Its not flab…

…its called well being. Do you remember the good old days when a little fat on the body was considered a sign of being healthy? Nope? Okay. Now I really am a dinosaur. This is back when I waddled around in diapers, and the world was moueing about how thin I was and the mother in a desperate effort to make me ‘healthy’ began the daily diet that included one kilo of fried potato chips which were downed to the accompaniment of a good book and ketchup. The ketchup with the potatoes and the book read, not ingested. Yes. It was a book a day (these were the good old days, when every street had a corner library one could run to and get a book a day, and mine old bespectacled library man was haunted by spectre of fat bespectacled prepubescent lolling around in his wardrobe sized library, half reading all the books on offer and then cribbing that she had already read all. And she had a better collection of books at home. And could she work out a deal with him to lend him her books for a fee? Told you I was always the canny business minded type. I lost my true vocation when I decided to become a journalist. But I digress). Back to the potatoes and the books. They contributed to the waistline morphing to a whopping 32 incher when I was merely nine. Yes, I was a healthy child. Healthy and how. The mother beamed with maternal pride everytime she saw rolls of fat jiggling as I ran around in play, which I soon gave up thanks to being the resident fatty in the building compound and being the shy sensitive retiring soul that I was, I couldnot bear being the kaccha limbu (remember kacha limbu, the one weak player that no team wants and throws a coin to choose who gets saddled with, a term usually used for the toddlers who insist on coming into the game with the bigger kids.) of the pack when I was wearing adult sized waist jeans. Therefore, one retired more and more into books, and television and such like. But one was a healthy child. One had layers of fat rolling around happily, causing hormones to get into action at age nine. Which was way too early. Therefore, when I see some of the little girls paddling around with layers of fat, I have to physically restrain myself from going upto their parents and shaking them like rats for letting the child get that way.

Since those days of carefree eating life has definitely come a long way, and some modicum of a waistline emerged through consistent effort and exercise and such like. And the mother always moued in horror everytime she saw me after a break about how skinny and starved I was looking, and would promptly run into her kitchen to cook up a storm of my favourites, and be content only after I had eaten up enough to feed a small starving famine stricken nation, and had to be physically lifted from seated position to standing position. It is when this mother, read context above, says with a stern identation between her eyebrows, “Baby (don’t ask me why, but I will always be a baby to this mother, even when I apply for my senior citizen’s card), your paunch is out.”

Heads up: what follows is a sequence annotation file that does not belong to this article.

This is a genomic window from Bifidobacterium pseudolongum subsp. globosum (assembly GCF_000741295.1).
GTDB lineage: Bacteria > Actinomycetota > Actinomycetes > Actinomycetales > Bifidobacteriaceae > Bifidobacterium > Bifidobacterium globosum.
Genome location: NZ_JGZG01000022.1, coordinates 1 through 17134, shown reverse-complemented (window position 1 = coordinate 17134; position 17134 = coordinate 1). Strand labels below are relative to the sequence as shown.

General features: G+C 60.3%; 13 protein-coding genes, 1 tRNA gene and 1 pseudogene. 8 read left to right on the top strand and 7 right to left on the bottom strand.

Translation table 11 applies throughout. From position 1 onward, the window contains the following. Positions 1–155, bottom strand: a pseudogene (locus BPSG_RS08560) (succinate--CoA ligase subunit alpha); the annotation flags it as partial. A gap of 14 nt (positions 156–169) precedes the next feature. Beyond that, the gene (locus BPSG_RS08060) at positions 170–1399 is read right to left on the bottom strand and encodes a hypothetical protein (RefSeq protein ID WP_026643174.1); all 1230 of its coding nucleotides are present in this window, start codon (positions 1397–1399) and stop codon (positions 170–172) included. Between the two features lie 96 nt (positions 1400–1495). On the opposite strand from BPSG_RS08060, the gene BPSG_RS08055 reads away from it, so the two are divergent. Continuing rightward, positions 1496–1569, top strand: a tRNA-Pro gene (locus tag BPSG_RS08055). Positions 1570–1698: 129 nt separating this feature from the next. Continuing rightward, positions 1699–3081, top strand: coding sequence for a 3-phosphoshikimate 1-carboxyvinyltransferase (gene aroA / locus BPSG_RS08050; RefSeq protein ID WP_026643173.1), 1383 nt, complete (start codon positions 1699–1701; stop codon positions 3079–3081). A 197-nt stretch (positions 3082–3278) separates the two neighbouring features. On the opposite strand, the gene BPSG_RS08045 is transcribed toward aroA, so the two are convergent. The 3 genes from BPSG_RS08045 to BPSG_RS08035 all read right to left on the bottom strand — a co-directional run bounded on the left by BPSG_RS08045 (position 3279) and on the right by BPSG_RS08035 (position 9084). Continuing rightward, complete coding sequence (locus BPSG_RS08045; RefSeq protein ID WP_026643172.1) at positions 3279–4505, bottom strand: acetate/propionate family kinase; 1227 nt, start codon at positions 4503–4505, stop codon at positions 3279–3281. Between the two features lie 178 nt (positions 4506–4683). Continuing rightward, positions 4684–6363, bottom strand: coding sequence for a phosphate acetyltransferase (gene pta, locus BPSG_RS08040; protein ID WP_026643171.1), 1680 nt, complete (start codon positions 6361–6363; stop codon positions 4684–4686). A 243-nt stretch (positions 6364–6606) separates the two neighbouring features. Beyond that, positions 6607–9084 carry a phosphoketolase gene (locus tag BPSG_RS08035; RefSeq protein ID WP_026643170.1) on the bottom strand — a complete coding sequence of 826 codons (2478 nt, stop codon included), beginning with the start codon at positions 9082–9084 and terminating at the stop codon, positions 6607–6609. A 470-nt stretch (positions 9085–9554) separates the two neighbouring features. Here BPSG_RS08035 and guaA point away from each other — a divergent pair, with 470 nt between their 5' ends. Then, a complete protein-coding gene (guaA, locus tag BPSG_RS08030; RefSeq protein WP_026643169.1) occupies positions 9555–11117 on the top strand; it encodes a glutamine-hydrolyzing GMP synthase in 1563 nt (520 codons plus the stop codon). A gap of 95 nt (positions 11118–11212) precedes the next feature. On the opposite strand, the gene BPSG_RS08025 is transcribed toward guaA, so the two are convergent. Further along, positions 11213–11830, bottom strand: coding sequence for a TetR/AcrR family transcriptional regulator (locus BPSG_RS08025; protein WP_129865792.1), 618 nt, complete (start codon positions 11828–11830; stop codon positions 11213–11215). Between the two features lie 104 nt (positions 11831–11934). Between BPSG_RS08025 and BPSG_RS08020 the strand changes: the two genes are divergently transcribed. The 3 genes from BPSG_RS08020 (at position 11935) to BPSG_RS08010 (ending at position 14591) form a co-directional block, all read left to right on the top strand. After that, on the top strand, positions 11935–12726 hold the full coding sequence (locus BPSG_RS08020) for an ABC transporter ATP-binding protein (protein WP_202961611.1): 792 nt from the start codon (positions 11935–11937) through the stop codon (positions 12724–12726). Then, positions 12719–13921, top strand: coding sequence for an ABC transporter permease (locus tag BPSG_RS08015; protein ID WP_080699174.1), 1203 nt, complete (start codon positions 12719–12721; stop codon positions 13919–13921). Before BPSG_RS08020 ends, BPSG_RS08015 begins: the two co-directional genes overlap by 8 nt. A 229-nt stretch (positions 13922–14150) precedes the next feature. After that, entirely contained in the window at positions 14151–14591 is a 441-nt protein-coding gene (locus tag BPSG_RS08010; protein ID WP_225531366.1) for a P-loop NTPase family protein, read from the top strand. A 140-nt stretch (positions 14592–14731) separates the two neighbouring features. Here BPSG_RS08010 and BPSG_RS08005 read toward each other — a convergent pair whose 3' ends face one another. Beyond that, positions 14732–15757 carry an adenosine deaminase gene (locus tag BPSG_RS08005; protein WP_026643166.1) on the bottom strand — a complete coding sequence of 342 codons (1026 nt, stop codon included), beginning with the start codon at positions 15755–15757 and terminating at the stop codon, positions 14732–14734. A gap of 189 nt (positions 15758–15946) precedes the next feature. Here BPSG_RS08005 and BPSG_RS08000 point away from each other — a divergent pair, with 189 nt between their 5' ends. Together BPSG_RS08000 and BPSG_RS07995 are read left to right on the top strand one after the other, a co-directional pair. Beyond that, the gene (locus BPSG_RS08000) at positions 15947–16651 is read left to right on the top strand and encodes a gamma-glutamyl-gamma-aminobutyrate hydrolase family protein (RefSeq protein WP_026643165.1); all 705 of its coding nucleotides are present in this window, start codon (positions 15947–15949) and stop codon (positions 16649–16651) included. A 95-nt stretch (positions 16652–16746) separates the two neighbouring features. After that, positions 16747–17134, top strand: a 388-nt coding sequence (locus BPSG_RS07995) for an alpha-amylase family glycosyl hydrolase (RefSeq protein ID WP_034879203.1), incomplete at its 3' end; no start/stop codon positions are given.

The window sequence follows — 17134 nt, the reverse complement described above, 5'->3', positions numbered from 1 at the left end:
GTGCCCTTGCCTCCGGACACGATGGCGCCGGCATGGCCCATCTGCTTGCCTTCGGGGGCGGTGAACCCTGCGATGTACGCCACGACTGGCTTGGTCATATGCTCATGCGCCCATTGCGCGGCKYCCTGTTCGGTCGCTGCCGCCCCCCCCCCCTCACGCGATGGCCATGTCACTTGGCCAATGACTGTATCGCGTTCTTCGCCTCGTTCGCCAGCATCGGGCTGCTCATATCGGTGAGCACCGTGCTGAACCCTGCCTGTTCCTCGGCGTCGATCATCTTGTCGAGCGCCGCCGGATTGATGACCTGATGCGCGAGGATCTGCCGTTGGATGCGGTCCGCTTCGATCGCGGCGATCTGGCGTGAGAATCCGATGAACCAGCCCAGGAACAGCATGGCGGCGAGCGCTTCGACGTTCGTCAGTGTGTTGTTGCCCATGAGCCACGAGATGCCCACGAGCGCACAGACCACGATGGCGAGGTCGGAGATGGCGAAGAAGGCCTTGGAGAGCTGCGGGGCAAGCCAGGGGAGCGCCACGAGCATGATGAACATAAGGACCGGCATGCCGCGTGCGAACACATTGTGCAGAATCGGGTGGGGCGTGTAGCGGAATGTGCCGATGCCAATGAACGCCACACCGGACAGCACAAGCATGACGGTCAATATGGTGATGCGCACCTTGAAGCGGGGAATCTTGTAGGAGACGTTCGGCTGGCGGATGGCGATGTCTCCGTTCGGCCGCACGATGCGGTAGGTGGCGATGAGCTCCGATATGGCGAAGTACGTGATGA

“No mom, thats just premenstrual bloat.”

She shook her head, slowly and deliberately. “No. That is a paunch. And you are kidding yourself if you think its bloat and will go away after a couple of days.”

 So of course, one promptly got the inch tape out. Slunk slyly into the bathroom, got on the scales, checked oneself out (having downed an anti emetic prior to the exercise of course) in the full mirror to discover, a lovely round pot belly grinning cheekily at me. And the caesarian scar, which once was hidden in the almost flat belly, now on full display. The horror. The horror. Ten sit ups later, I decided to take it easy. All the exercise manuals say one should move in gently into a fitness regime, and not overdo it. So I didnt. I did some gentle walking. And then I ate, to replenish the dissipated calories. You can never accuse me of not leading a balanced life. And then I had a wonderful brainwave. Maybe it is them polycystic ovaries wrecking havoc on my waistline. Maybe all the exercise in the world, and all the starving of self will really not help because these hormones are on pile the fat on mode. And maybe, I will now finally, be destined to be a “healthy” woman again. For all those who kindly ask, thats not flab. Thats a sign of being healthy and prosperous. So dont you tell me my pauch is out. I am healthy.


About Kiran Manral

Kiran Manral published her first book, The Reluctant Detective in 2011. Since then, she has published eight books across genres till date. Her books include romance and chicklit with Once Upon A Crush (2014), All Aboard (2015), Saving Maya (2017); horror with The Face at the Window (2016) and nonfiction with Karmic Kids (2015), A Boy’s Guide to Growing Up (2016) and True Love Stories (2017). Her short stories have been published on Juggernaut, in magazines like Verve and Cosmopolitan, and have been part of anthologies like Chicken Soup for the Soul, Have a Safe Journey (2017) and Boo (2017). Her articles and columns have appeared in the Times of India, Tehelka, DNA, Yowoto, Shethepeople, New Woman, Femina, Verve, Elle, Cosmopolitan, Conde Nast Traveller, DB Post, The Telegraph, the Asian Age, iDiva, TheDailyO and more. She was shortlisted for the Femina Women Awards 2017 for Literary Contribution. She is a TEDx speaker and a mentor with Vital Voices Global Mentoring Walk 2017.
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One Response to Its not flab…

  1. childwoman says:

    hey KM, how about joining a salsa or a jive class, you could learn a new dance form and lose some wieght tooo..whaddya say? And , skinny is out, healthy is in!!


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